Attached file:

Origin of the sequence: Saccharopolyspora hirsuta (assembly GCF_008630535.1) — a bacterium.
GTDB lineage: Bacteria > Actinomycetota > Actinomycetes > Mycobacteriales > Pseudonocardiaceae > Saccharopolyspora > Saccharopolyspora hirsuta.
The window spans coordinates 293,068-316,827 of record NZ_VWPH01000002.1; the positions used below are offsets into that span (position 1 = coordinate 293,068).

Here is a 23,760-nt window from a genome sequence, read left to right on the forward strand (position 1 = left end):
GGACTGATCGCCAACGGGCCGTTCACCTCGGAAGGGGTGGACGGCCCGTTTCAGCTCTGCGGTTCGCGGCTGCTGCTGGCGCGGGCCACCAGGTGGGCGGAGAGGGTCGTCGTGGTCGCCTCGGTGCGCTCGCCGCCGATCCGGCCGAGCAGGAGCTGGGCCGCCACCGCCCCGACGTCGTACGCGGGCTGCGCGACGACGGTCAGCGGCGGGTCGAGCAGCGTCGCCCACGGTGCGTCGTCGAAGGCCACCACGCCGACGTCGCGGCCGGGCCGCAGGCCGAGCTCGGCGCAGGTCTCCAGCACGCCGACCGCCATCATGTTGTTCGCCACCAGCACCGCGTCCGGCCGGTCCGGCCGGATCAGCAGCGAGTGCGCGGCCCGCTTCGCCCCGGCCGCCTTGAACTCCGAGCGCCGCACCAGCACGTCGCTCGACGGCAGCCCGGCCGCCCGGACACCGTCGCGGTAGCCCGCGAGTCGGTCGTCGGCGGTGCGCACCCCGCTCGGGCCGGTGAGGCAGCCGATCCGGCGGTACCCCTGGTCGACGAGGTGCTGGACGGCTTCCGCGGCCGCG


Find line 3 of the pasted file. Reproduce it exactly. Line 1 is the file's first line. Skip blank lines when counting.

The window spans coordinates 293,068-316,827 of record NZ_VWPH01000002.1; the positions used below are offsets into that span (position 1 = coordinate 293,068).